Could President Donald Trump end birthright citizenship, guaranteed in the Constitution’s 14th Amendment, through an executive order?
While the president can’t simply change the Constitution with the stroke of a pen, Fordham University Professor Robert J. Hume said Trump administration lawyers could get what they want by arguing for a different interpretation of the amendment’s language.
“It’s sort of interesting how this has been posed because, like so many things in the Trump administration, there are these constitutional questions that either have not come up or were thought to have been settled and now all of a sudden we’re revisiting them,” said Hume, who chairs the Department of Political Science.
Adopted in 1868, Section 1 of the 14th Amendment begins, “All persons born or naturalized in the United States, and subject to the jurisdiction thereof, are citizens of the United States and of the state wherein they reside.” It was adopted after the Civil War in order to protect the freedoms of former slaves.
The language of the amendment appears to leave no doubt as to its meaning, considering that immigrants in the country illegally are “persons,” Hume said.
“I went into this thinking that the president has no case,” he added. “The language of the 14th Amendment seems really clear.”
However, there could be an argument over whether the federal government has jurisdiction over people who are not lawfully in the United States.
“You can’t change the language of the 14th Amendment, but you could try to make the argument that people who enter the country illegally are not subject to the jurisdiction of the United States and therefore the 14th Amendment would not apply to them,” Hume said. “That would be at odds with the original understanding [of the amendment], what I think is the plain meaning and also our history.”
Trump on Wednesday doubled down on his executive-order threat while using the same jurisdiction argument.
"So-called birthright citizenship, which costs our country billions of dollars and is very unfair to our citizens, will be ended one way or the other. It is not covered by the 14th Amendment because of the words ‘subject to the jurisdiction thereof.’ Many legal scholars agree…" he tweeted.
A small number of constitutional scholars may agree with Trump. However, the vast majority have criticized the president’s statements as false and likely a campaign tactic to rile up Republicans ahead of Tuesday’s midterm elections, The New York Times reported.
Hume sees the legal battle over Trump’s so-called travel ban as a model to how he may approach birthright citizenship.
“I had thought the travel ban was plainly unconstitutional, but then Trump comes back and finds a way to write it so that it passes constitutional muster,” he added. “I wonder if we had started with the modified travel ban, if it would have been upheld; but by starting with something more extreme, then he’s able to get the federal judiciary to accept something that’s closer to what he wants that the courts in the past might not have been able to accept.”
Trump’s initial birthright citizenship comments, made during an interview with “Axios on HBO” and published Tuesday, immediately sparked outrage among immigration advocates who vowed to fight back.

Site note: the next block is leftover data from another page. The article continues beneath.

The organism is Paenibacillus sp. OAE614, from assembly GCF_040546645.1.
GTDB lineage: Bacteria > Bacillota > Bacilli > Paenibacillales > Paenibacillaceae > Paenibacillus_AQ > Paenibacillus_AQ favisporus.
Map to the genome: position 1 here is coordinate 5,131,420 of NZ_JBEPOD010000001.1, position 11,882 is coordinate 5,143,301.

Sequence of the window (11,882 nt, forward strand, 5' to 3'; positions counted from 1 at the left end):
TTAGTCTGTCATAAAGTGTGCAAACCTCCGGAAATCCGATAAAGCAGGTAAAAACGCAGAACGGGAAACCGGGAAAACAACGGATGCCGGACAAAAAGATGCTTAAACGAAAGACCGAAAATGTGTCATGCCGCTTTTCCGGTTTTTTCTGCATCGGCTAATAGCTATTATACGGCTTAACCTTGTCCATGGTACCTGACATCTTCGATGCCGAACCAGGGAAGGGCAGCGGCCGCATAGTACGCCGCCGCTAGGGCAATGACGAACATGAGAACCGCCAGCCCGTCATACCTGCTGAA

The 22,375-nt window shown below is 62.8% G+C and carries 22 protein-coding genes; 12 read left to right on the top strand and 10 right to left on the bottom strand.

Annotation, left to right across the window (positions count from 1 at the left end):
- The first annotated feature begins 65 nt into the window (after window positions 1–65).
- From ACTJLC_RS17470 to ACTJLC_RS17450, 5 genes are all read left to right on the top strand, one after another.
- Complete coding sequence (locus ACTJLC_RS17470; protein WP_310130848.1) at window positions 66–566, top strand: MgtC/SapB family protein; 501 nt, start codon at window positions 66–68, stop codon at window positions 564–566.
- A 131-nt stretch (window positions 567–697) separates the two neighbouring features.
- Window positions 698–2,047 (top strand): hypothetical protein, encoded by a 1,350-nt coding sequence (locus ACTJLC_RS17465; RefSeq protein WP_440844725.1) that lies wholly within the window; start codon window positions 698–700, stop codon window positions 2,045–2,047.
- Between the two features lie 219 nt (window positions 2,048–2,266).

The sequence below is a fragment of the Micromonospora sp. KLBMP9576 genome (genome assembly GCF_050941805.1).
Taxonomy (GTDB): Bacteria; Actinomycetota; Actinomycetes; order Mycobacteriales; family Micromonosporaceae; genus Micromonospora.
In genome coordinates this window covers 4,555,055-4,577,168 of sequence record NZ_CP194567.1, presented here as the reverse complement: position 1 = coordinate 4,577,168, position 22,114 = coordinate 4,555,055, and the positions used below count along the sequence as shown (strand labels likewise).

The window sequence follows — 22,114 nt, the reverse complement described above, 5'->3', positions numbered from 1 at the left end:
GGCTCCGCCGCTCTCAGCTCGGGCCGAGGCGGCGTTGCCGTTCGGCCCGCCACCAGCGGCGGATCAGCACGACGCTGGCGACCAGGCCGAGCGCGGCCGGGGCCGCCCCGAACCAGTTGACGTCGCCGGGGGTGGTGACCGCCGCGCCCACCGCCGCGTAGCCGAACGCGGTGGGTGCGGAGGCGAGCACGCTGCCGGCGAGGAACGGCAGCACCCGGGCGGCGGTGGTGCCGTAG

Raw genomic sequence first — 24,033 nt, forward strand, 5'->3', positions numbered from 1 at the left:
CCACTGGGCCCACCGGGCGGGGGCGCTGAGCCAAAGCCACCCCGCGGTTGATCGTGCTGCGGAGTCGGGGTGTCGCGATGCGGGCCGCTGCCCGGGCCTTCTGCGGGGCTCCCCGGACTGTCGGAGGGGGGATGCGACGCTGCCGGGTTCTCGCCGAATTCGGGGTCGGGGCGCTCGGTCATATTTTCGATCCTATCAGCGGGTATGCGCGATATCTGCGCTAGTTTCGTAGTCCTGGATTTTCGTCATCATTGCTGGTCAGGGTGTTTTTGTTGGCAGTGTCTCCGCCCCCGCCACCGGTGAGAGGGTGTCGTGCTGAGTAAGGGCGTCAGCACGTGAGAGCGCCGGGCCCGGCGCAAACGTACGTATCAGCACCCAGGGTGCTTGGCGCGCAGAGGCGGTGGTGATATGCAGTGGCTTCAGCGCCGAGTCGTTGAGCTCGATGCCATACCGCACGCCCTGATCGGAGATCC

“Trump’s unconstitutional plan to end birthright citizenship is the latest and most radical example of the extent to which he is willing to violate the U.S. Constitution to redefine who we are as a nation,” the Center for Popular Democracy said in an emailed statement. “But our communities will not be distracted or intimidated by his xenophobic political stunts. We will continue to advance a vision of an inclusive society by showing up in massive numbers at the polls, and lifting our fists and our voices every day to protect the people we love and our country.”
Albert Fox Cahn, legal director for the Council on American-Islamic Relations in New York, said he has no doubt that any attempt to change the 14th Amendment would be challenged in court.
“Let us be clear: No president has the power to take away citizenship from those who were born here,” Cahn said. “We have long failed to live up to the higher ambitions of true equality for all, but we will never let this president drag us down to new depths of division.”
There are two ways to amend the U.S. Constitution, though only one has been used. All 27 amendments have been ratified through a two-thirds majority vote in Congress and with the approval from three-fourths of the nation’s states. The other option would be to call a Constitutional Convention.
Sen. Lindsay Graham (R-S.C.) has promised to introduce legislation to support Trump’s executive order, but the likelihood of a bill passing is extremely slim.
“It wouldn’t be sufficient to just enact legislation and have the states acquiesce. You have to follow the constitutional amendment procedures, and that’s going to require a lot more votes than Graham has,” Hume said, especially if Republicans lose control of the Senate or House in the midterm elections. “He could enact legislation and then try to create a constitutional crisis by having that legislation challenged in court, but that would be different from enacting an amendment.”
Whether Trump and his supporters act through an executive order or legislation, Hume said any move to end birthright citizenship would likely result in chaos, similar to how his initial travel ban executive order played out in January 2017.
“I don’t know if it would be in terms of uncertainty of the status of people who are here and giving birth or it might lead to a last-minute emergency push for migration — I don’t know,” he said. “But I do know that the last time Trump tried to do something like this, there was chaos.”